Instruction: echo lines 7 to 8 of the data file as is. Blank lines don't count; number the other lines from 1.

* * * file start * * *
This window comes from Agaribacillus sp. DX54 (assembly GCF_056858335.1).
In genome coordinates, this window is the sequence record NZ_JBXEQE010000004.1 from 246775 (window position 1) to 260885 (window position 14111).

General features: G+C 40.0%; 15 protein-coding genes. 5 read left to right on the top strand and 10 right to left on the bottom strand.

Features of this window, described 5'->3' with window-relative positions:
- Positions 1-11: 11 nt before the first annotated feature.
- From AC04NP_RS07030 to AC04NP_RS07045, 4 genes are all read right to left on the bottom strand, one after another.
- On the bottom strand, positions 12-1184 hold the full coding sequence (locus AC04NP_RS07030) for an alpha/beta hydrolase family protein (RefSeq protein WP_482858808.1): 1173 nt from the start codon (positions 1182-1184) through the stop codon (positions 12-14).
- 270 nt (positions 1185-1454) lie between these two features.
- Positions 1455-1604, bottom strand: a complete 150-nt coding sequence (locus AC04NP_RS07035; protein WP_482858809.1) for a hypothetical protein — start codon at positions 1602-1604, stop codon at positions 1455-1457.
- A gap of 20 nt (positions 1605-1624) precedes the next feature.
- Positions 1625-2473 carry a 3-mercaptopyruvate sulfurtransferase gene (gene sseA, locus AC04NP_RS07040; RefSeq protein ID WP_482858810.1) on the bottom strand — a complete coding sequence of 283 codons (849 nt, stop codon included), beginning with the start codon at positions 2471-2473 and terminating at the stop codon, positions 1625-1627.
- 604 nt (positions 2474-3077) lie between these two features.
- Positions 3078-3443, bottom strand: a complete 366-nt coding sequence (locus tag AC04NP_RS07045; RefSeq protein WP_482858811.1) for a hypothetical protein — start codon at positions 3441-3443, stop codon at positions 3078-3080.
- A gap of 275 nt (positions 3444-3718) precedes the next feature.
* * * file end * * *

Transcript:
- On the bottom strand, positions 12-1184 hold the full coding sequence (locus AC04NP_RS07030) for an alpha/beta hydrolase family protein (RefSeq protein WP_482858808.1): 1173 nt from the start codon (positions 1182-1184) through the stop codon (positions 12-14).
- 270 nt (positions 1185-1454) lie between these two features.